Mux has a feature to add an audio-only rendition to HLS manifests with the add_audio_only=true param (blog post and guide links).

Ideally, if no video is being shown it would be great if we could make the player switch to the audio-only rendition of the video. It doesn’t matter too much for the end-user experience, but it would be nice to save the bandwidth by preventing the device from having to download video that it’s not displaying.

From the tests I did, I did not see AVPlayer automagically doing the switch to the audio-only rendition for us. So I decided to commit some mild crimes in order to make it work. For better or worse iOS and AVPlayer hold a really strong stance around messing with the internals of how the streaming works. In fact, really the only two handles they give you into that world are preferredPeakBitRate and preferredForwardBufferDuration. Even with these two properties, AVPlayer merely takes them as “suggestions” which basically means don’t be surprised if your suggestions are completely ignored, AVPlayer reserves the right to use whatever bitrate and forward buffer it wants.

WARNING: Mild crimes are being committed below and this isn't a suggestion for your production application. But it's still fun to experiment in an exploratory blog post like this.

So, someone had a bright idea. If AVPlayer isn’t going to drop to the audio-only track itself, can I force it to? What if when we detach the player from the view we also set player.preferredPeakBitrate to something low, like 300000 (just above the bitrate of the audio track). And then when the scene comes back from the background we can set player.preferredPeakBitrate = 0, essentially re-setting it to the default.

Low and behold, that worked! I could see that as soon as the app entered the background I set player.preferredPeakBitrate = 300000 the player started downloading the audio-only rendition. When the player came back and the player.preferredPeakBitrate was un-set then the player went back to downloading a higher rendition.

Success? Well, not really. The problem with that approach is that AVPlayer still maintains a buffer of content, so the flow looks like this:

  1. App goes into the background, starts downloading the audio-only rendition and the video is detached from the view, audio is still playing.
  2. App comes into the foreground, starts downloading a higher rendition and the video re-attached to the view.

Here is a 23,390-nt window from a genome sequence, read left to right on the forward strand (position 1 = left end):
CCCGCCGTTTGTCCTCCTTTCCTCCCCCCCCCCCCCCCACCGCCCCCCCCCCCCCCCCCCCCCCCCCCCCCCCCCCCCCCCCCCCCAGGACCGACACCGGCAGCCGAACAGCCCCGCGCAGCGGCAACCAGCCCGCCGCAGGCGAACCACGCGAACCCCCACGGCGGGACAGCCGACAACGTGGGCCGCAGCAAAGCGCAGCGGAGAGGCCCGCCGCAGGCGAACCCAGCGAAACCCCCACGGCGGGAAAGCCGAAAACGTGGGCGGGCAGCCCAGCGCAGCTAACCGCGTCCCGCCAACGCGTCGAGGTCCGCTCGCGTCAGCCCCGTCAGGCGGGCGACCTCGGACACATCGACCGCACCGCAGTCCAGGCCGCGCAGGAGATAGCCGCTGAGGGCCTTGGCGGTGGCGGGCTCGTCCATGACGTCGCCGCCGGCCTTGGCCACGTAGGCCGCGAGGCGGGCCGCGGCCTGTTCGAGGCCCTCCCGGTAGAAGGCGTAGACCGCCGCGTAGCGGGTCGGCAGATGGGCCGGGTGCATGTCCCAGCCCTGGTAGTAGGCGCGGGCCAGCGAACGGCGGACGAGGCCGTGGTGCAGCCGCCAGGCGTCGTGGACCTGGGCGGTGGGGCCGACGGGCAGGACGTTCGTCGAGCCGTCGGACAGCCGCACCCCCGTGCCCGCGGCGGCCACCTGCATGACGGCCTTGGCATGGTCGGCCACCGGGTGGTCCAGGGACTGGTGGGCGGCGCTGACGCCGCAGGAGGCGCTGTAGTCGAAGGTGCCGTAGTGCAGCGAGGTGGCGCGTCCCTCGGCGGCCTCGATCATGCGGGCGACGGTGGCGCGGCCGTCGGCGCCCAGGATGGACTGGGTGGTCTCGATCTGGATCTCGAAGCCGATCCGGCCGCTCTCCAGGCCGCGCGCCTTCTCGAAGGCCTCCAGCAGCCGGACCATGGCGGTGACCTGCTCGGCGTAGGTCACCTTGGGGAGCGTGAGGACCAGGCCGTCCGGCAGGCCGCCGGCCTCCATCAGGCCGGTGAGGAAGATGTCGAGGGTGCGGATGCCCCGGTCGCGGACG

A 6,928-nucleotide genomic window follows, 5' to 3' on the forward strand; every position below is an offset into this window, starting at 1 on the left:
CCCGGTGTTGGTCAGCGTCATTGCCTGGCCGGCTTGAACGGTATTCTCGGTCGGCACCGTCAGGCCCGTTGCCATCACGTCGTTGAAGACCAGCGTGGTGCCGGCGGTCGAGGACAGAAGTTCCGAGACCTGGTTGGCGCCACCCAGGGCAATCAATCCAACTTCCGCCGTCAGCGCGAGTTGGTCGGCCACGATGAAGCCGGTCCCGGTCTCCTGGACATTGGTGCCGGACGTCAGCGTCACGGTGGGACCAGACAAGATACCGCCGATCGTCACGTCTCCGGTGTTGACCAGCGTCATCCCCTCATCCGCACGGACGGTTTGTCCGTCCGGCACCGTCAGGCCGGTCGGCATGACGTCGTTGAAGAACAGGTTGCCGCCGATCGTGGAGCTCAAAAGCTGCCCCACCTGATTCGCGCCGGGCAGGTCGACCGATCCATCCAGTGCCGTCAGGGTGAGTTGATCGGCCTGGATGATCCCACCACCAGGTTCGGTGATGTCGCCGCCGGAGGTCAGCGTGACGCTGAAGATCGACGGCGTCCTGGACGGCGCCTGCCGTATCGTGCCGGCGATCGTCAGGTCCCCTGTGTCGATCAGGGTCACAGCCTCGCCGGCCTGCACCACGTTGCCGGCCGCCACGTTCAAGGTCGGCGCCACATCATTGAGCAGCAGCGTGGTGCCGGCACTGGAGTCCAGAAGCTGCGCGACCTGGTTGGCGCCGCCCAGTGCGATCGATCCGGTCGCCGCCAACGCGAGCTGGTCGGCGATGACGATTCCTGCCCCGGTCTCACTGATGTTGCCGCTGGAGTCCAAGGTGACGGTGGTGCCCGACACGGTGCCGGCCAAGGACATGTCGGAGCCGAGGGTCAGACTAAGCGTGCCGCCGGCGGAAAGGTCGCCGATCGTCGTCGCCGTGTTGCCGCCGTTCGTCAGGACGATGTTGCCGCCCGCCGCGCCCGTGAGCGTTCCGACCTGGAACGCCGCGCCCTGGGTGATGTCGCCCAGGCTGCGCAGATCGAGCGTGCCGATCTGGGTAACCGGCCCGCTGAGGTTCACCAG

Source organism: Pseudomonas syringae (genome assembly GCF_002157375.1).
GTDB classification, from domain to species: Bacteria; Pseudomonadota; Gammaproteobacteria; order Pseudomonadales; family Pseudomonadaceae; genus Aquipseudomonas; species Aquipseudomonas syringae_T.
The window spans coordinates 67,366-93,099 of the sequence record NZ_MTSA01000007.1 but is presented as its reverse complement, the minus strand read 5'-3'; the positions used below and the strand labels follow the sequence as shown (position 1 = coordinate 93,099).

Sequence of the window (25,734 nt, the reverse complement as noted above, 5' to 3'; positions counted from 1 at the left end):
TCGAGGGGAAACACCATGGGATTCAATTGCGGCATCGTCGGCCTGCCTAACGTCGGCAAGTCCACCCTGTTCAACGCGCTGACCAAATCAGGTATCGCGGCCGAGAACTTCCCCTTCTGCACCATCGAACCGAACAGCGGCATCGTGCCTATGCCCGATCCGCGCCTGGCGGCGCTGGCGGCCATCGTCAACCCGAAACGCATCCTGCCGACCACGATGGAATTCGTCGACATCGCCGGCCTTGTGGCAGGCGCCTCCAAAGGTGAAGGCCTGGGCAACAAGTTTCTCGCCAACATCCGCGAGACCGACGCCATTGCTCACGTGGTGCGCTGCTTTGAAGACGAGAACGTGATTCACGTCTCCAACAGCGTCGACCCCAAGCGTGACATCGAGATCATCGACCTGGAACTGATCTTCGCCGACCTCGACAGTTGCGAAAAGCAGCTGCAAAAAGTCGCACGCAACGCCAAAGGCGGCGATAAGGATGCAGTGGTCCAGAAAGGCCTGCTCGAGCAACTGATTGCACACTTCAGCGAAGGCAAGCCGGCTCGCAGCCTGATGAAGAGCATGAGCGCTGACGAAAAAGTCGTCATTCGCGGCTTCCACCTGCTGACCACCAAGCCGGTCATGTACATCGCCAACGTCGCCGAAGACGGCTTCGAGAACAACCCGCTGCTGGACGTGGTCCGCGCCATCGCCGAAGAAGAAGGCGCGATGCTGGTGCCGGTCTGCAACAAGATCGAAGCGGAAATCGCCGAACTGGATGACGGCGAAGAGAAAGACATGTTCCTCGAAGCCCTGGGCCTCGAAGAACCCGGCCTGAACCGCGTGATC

The problem is that in step 2 AVPlayer has already buffered the audio-only rendition and it’s not going to merely throw out all that buffer. AVPlayer will play what it has already downloaded which means the player is reattached to the view but there is no video track so your user is looking at a black screen with audio. So that’s a no-go. The next thing you might try here is also messing with preferredForwardBufferDuration, so the idea is you might be able to get some control on the forward buffer so that when the app re-attaches you don’t have a black screen.

Now that seems way too sketchy to do in your app. I said I was committing mild crimes here, not going straight to serious felonies. And I can’t stress this enough, be very careful messing with these settings in your applications. Also remember that the behavior of these preferred* properties are understood to be "suggestions" and might change between iOS versions.

LinkPossible caveat - picture-in-picture

By default when using AVPlayer picture-in-picture is enabled. It allows your video to float around the screen while the user can swipe around, open other apps and navigate around their device. This is such a lovely user-friendly feature. I’m sure the kids these days love to keep a video playing while browsing twitter and instagram. It’s nice to be able to have that functionality in your application easily.

The problem here that I ran into is if you want both picture-in-picture AND the ability to switch to audio-only when the application enters the background. The core issue is

  • lock phone: SceneDelegate fires sceneDidEnterBackground
  • close app: SceneDelegate fires sceneDidEnterBackground
  • transition to picture-in-picture: SceneDelegate fires sceneDidEnterBackground

You see where I’m going here. For lock phone and close app we want to detach the player from the view and continue with the audio track. For picture-in-picture if we detach the player from the view then our app will crash. As far as I can tell, in the sceneDidEnterBackground function we don’t have an easy way to tell if the scene was backgrounded because the phone locked, the app closed, or the app transitioned to picture-in-picture.

You might have to pick one for your application:

  • Picture-in-picture capabilities
  • Play audio when the scene enters the background

For this example, I wanted the latter option so I set self.allowsPictureInPicturePlayback = false in the AVPlayerViewController.

I also have yet to find an app in the wild that does both of these behaviors, do you know one? Have you found a workaround for this? I haven’t. I don’t doubt that there could be a solution, though, so if you find it, please reach out to me!

LinkSource code

The example app with this background audio functionality is in the muxinc/examples repo on Github.

Written By

Dylan Jhaveri

Software Engineer and cold water surfer. Previously startup co-founder. Trying to find the best cheeseburger in San Francisco.